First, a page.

There is no unbreakable code. As much as we are improving internet security, hackers are improving their methods. It is an ongoing battle, which has no end, because, again, there is no unbreakable code. But maybe we could make one?
Scientists from Cornell Tech found the problem that is standing on the way of the ultimate internet security goal.
Computers are not that old, but cryptography has been around for thousands of years. Ancient leaders were trying to encrypt their messages, for example. However, now scientists found that cryptography has a natural ‘mother’ problem – its solution is always embedded in the code.
For thousands of years cryptography was cyclical – the same code could be used again and again until someone broke it. But in the 1970s it became more like a one-way function – information is encrypted using a single-use code. Basically, without a key your chances of decrypting a message are equal to restoring a lit match to its unlit state.
However, nothing is really random. In the 1960s mathematicians identified what’s known as Kolmogorov Complexity – quantifying the amount of randomness or pattern of a string of numbers. It describes the shortest computer program that can describe a line of numbers. For really simple patterns the program can be pretty short. But long and complicated strings (for example, 37539017332840393452954329), the program is likely to be longer than the string itself. This means that in computer science you could create a very hard time-bounded Kolmogorov Complexity, which would result in one-way functions. In other words, this theoretical finding could redefine internet security.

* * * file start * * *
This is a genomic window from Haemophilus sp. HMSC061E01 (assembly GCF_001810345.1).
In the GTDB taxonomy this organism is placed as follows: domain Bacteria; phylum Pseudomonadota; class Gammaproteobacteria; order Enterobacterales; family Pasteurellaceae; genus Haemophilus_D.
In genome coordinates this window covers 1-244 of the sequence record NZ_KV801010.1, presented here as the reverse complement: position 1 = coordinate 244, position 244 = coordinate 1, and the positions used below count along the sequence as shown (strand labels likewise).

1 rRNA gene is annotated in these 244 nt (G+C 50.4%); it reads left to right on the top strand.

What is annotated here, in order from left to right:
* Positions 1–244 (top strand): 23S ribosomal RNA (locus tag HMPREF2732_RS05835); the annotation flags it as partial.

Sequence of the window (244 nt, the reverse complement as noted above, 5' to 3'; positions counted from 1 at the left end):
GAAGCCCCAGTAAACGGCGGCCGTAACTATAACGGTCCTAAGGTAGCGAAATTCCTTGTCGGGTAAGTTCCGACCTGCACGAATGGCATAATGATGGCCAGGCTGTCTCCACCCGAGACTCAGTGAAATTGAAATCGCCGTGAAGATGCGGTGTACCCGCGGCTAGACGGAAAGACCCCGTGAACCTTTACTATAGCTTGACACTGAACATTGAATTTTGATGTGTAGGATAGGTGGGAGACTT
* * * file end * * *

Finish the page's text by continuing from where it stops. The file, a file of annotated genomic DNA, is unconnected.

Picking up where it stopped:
Rafael Pass, co-author of the paper, explained: “If you can come up with an efficient algorithm to solve the time-bounded Kolmogorov complexity problem for a large fraction of things, then you can break all crypto, all encryption schemes, all digital signatures. However, if no efficient algorithm exists to solve this problem, you can get a one-way function, and therefore you can get secure encryption and digital signatures and so forth.”
Therefore, scientists are nearing realization that there is either no ultimately secure way of encrypting data or that there is a method in the future. Complicated stuff. However, it is worth looking for, because thousands and thousands of people become victims of some kind of information loss every year.
Source: Cornell University